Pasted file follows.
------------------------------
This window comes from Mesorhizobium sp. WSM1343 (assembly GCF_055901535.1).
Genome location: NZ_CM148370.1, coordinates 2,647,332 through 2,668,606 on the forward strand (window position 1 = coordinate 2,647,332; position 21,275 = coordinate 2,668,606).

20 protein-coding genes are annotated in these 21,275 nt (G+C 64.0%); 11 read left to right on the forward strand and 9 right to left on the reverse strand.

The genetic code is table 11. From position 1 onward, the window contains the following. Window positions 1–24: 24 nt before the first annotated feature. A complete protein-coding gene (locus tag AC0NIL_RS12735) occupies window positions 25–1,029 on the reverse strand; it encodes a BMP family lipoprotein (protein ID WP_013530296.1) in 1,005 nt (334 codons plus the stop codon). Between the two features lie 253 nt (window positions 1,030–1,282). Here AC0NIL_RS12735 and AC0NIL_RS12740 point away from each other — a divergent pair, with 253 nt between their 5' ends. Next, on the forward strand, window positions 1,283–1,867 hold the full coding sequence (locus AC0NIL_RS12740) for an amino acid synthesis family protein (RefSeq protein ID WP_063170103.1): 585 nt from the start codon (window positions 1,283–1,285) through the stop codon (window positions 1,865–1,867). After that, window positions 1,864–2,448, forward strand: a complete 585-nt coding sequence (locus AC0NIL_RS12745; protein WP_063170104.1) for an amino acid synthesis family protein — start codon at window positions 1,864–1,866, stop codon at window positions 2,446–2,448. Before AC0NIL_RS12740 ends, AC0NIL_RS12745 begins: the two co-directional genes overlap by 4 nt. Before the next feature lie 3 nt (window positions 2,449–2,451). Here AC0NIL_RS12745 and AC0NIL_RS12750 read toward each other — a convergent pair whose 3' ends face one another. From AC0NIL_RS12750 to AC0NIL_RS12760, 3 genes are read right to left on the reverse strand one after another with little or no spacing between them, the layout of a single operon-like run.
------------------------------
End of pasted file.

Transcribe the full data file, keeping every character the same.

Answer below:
This window comes from Mesorhizobium sp. WSM1343 (assembly GCF_055901535.1).
Genome location: NZ_CM148370.1, coordinates 2,647,332 through 2,668,606 on the forward strand (window position 1 = coordinate 2,647,332; position 21,275 = coordinate 2,668,606).

20 protein-coding genes are annotated in these 21,275 nt (G+C 64.0%); 11 read left to right on the forward strand and 9 right to left on the reverse strand.

The genetic code is table 11. From position 1 onward, the window contains the following. Window positions 1–24: 24 nt before the first annotated feature. A complete protein-coding gene (locus tag AC0NIL_RS12735) occupies window positions 25–1,029 on the reverse strand; it encodes a BMP family lipoprotein (protein ID WP_013530296.1) in 1,005 nt (334 codons plus the stop codon). Between the two features lie 253 nt (window positions 1,030–1,282). Here AC0NIL_RS12735 and AC0NIL_RS12740 point away from each other — a divergent pair, with 253 nt between their 5' ends. Next, on the forward strand, window positions 1,283–1,867 hold the full coding sequence (locus AC0NIL_RS12740) for an amino acid synthesis family protein (RefSeq protein ID WP_063170103.1): 585 nt from the start codon (window positions 1,283–1,285) through the stop codon (window positions 1,865–1,867). After that, window positions 1,864–2,448, forward strand: a complete 585-nt coding sequence (locus AC0NIL_RS12745; protein WP_063170104.1) for an amino acid synthesis family protein — start codon at window positions 1,864–1,866, stop codon at window positions 2,446–2,448. Before AC0NIL_RS12740 ends, AC0NIL_RS12745 begins: the two co-directional genes overlap by 4 nt. Before the next feature lie 3 nt (window positions 2,449–2,451). Here AC0NIL_RS12745 and AC0NIL_RS12750 read toward each other — a convergent pair whose 3' ends face one another. From AC0NIL_RS12750 to AC0NIL_RS12760, 3 genes are read right to left on the reverse strand one after another with little or no spacing between them, the layout of a single operon-like run.